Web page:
Australia’s National Retail Association threw its early support behind efforts by both retailers and state governments to replace single-use plastic bags with multi-use alternatives. Despite controversy, the decision led to an 80 percent decline in their use in just a few months.
A plastic-bag campaign launched by an Australian retail association is showing some major results after just a few months in action.
Earlier this year, Australia’s National Retail Association (NRA) threw its support behind efforts to cut the use of single-use plastic shopping bags, which were banned in the state of Queensland on July 1. The association joined with the Queensland government and the Queensland Tourism Industry Council to launch a digital resource to help ease the transition.
Meanwhile, two major retailers in the country, Coles and Woolworths, soon followed suit, cutting their use of the bags at stores around the country, a move The Guardian noted represented “the de facto removal of the bags from most consumers’ hands.”
Despite initial public outcry against the moves, the association called the efforts “a crucial step toward changing overall consumer behavior” in comments to Waste Management Review.
“Banning lightweight plastic shopping bags is another important step in creating a future-proof industry,” the association’s CEO, Dominique Lamb, told the outlet back in June.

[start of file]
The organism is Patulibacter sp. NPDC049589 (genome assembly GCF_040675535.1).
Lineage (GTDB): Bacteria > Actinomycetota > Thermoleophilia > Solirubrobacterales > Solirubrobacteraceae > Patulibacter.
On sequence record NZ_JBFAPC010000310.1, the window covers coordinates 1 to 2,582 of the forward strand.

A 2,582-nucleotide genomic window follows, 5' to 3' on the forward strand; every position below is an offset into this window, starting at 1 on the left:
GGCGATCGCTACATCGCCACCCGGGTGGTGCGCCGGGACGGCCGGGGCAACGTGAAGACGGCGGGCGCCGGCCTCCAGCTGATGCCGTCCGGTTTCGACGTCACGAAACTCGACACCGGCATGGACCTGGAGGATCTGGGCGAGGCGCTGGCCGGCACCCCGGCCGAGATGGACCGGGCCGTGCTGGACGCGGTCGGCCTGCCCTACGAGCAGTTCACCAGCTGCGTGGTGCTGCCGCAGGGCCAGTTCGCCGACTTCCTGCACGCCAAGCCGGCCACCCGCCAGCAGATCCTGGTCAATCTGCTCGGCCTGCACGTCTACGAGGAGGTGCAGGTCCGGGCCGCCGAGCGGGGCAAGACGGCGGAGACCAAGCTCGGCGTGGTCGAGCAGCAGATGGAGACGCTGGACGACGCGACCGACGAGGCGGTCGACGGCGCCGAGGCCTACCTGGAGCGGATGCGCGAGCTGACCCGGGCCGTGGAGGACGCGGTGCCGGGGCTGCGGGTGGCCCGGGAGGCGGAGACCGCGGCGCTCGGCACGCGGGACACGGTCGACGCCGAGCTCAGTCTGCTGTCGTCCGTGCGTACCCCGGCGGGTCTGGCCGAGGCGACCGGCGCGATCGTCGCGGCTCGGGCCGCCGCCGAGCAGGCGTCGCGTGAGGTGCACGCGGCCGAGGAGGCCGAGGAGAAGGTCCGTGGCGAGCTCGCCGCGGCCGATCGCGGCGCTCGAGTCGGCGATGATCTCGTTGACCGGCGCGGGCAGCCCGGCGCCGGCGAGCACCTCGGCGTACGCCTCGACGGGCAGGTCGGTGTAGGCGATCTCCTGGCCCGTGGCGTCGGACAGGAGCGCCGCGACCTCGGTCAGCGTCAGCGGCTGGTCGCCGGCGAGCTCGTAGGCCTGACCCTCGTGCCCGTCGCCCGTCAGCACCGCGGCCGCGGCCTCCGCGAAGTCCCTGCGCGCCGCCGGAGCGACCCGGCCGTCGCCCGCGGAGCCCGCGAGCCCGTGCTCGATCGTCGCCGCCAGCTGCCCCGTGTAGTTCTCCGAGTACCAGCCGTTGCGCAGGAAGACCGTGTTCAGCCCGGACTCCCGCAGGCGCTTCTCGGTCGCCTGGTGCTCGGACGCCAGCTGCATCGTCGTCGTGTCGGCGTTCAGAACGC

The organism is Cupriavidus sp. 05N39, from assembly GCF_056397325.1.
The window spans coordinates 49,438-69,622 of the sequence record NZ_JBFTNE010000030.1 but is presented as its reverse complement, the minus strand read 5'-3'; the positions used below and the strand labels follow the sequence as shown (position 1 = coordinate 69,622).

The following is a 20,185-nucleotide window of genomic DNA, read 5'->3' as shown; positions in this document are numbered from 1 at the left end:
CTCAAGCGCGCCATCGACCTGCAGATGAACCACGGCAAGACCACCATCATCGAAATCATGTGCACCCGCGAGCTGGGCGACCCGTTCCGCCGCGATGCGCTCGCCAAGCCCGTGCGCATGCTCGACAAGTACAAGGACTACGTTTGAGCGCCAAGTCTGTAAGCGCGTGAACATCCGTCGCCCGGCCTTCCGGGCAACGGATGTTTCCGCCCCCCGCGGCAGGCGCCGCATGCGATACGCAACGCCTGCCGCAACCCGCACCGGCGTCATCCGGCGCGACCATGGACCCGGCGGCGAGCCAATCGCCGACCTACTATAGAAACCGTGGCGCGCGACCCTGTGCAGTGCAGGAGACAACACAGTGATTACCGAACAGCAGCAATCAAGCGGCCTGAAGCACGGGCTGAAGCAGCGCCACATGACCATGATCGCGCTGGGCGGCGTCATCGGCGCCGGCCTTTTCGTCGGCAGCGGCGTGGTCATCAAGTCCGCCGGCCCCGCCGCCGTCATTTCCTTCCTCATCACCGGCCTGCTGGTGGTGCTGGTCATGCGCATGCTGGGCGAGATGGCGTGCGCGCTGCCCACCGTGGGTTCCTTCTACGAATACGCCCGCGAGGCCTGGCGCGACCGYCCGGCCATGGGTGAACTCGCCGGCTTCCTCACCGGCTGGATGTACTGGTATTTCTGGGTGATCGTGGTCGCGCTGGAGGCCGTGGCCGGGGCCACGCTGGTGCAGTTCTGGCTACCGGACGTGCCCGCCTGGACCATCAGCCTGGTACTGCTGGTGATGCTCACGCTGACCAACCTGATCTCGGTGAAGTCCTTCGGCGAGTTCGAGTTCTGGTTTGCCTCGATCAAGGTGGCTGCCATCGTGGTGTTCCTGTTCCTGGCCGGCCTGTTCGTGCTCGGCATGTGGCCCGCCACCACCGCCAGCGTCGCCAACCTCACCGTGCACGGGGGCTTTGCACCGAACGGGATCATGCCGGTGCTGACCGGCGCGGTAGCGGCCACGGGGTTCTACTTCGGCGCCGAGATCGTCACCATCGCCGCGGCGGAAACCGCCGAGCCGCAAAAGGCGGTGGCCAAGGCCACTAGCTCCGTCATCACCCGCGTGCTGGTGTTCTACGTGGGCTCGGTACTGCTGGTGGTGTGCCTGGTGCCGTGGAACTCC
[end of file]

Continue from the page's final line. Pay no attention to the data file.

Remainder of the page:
The campaign’s early controversy, which admittedly led to some hiccups on the part of the retailers, appears to be showing some pretty solid effects, however, as NRA reports that plastic bag consumption is down by an impressive 80 percent since the Queensland ban went into effect—a decline of 1.5 billion single-use bags, according to calculations by the association.
NRA Manager of Industry Policy David Stout admitted that the efforts initially drew public anger, but despite that, the ban is leading to a drop in use as much as 90 percent in some quarters.
“Retailers deserve an enormous amount of kudos for leading the way on one of the most significant changes to consumer behavior in generations and we also applaud shoppers for embracing this environmental initiative,” Stout said in a news release earlier this month.
Stout added that the sale of alternative bag options is helping to support charitable efforts, with nonprofit groups such as Landcare, Clean Up Australia, Little Athletics Australia, SecondBite and Guide Dog receiving donations as a result of the bags’ sale. He also noted that, while large retailers are leading the way, their efforts are helping smaller businesses by “providing a template on how [to] manage the transition to a plastic bag-free retail environment.”